Welcome to the third blog on the subject of diversity, equity, inclusion & belonging. For those who missed part I & II: in part I the subject of diversity & inclusion was unravelled. The main outtake here is that we need equivalency to make sure discrimination and power abuse are not disguised as something good you are doing for your community or work environment. Read all about this subject here.
Part II covered beloning & equity, and the main outtake was that experiencing a sense of belonging in education is not only benefiting a person’s well being, it also positively impacts academic outcomes, such as grades, attendance, and graduation rates. Read all about this subject here.
Part III covers power and control. Why? Because the concepts of power, control, and belonging are interrelated and often intertwined in various social, educational and organisational contexts.
Let’s dive a little deeper into these words:
- Power refers to the ability to influence or control others, and can take many forms, such as formal authority, expertise, or social influence. Power dynamics play a significant role in shaping social relationships and determining who has control and influence in a given situation.
- Control on the other hand, refers to the ability to regulate and direct events or outcomes. Control can be exerted by individuals, groups, or organisations, and can impact how decisions are made and resources are distributed.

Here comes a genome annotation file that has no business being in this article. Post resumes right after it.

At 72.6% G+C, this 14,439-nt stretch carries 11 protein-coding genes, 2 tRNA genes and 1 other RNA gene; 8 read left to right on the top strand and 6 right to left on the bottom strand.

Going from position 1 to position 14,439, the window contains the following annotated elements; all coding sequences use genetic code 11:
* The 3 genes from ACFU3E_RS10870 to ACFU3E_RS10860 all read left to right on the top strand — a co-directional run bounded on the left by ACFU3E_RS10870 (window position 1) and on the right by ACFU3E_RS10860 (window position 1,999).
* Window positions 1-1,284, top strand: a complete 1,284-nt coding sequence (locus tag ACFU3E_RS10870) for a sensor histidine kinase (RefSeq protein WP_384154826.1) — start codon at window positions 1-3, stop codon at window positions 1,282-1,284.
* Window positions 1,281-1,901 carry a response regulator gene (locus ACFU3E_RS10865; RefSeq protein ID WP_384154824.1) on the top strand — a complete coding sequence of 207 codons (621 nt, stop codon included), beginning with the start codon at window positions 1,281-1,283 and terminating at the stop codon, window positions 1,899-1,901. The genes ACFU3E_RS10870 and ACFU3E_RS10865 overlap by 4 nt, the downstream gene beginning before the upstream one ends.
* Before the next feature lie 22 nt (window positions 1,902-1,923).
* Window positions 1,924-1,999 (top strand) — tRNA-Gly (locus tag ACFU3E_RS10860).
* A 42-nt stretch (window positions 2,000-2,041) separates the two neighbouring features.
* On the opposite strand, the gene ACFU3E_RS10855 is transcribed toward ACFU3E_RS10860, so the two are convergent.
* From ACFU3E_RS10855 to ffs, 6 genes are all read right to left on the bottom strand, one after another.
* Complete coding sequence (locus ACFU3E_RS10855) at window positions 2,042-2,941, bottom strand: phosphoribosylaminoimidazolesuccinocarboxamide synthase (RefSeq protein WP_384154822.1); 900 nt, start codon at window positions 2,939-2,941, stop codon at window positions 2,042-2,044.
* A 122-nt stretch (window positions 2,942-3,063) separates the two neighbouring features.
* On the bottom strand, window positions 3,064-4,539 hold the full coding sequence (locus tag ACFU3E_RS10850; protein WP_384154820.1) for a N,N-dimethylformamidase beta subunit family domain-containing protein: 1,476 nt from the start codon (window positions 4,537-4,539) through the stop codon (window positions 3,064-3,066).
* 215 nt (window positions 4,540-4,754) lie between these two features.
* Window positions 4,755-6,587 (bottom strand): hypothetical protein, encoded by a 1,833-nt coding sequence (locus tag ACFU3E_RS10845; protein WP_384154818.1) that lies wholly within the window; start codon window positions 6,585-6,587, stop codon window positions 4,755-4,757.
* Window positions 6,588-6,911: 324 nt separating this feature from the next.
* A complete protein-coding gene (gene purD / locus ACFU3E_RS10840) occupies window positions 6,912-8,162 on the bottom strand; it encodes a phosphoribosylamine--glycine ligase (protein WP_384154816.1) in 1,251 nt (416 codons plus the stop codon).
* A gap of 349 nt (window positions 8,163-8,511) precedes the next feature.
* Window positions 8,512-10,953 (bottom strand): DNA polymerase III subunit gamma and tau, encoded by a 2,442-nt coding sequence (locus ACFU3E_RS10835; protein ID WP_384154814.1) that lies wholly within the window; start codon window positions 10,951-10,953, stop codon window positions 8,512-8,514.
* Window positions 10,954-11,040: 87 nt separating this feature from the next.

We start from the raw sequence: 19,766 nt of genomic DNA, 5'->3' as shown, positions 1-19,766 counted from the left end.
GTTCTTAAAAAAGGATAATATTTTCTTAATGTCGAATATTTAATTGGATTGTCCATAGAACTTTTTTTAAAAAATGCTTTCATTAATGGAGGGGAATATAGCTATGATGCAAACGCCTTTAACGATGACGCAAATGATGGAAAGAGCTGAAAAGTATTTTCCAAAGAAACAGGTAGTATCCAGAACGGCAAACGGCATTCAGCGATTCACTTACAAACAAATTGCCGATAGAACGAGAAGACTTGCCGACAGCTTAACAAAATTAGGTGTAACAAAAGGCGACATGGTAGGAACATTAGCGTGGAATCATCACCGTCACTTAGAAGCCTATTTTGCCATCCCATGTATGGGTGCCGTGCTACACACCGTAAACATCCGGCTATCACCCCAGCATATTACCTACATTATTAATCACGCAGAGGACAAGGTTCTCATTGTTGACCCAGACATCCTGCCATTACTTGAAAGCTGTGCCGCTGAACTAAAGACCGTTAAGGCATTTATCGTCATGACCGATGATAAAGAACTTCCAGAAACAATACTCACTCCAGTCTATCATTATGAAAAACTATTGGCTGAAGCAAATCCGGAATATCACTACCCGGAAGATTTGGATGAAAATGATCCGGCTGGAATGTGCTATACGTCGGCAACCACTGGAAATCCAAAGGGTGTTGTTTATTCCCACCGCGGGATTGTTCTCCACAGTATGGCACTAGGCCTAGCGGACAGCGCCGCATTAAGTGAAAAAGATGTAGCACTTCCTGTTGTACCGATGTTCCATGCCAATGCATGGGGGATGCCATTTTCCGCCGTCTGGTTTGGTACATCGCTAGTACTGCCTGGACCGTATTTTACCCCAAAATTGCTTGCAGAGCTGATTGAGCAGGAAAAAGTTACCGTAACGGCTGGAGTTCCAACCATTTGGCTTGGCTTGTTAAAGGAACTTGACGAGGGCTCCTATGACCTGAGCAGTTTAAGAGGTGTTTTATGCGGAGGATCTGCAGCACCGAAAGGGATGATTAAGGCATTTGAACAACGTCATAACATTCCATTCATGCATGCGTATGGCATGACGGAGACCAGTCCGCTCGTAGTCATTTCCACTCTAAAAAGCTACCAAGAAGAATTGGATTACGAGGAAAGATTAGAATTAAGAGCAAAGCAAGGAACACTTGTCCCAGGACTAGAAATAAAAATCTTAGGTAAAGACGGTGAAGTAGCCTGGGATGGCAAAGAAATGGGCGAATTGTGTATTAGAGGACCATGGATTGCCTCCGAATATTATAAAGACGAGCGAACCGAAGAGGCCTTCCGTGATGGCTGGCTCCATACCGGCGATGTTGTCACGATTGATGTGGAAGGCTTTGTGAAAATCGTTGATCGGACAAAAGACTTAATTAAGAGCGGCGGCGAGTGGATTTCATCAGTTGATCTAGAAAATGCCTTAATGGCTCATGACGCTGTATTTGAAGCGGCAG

- Belonging, as I have previously explained, refers to the sense of being accepted, valued, and connected to others in a group or community.
In many cases, power and control can impact a person’s sense of belonging and well-being. For example, people who feel like they have little control over their lives or who are marginalized by power imbalances may struggle to feel like they belong and may experience a reduced sense of well-being. On the other hand, people who have a sense of belonging and are included in decision-making processes may have a stronger sense of control and feel more empowered.
Overall, the concepts of power, control, and belonging are interdependent and shape social dynamics in complex and nuanced ways. Understanding the relationships between these concepts is important for promoting equity, inclusion, and well-being in various settings.
For me as an educator and trainer on the subject of DEI-B I see a lot of willingness to change when needed, but when this change is not supported from the top, which is a struggle in general in bureaucratic organisations, the need for change remains in the focus groups/project groups/enthusiasts etc. but it does not reach the board rooms. Meaning that in order for change to actually take place, you need both a bottom up need for change and a top down support for change. The difficulty lies exactly here, because who’s at the top? The people with power and control. And who don’t like change? The people with power and control, who would fear to lose current privileges when current structures are changing.
Change in the educational system is crucial for student success and well-being, as well as academic achievement. Which then again would work out well for the management level of educational institutions. A win-win you could say: because students who feel like they belong in the University of their choice are more likely to be engaged, motivated, and invested in their education, as well as less likely to experience stress, anxiety, and depression. Time to change the system so we can all fit, instead of asking the people to change to fit in the system!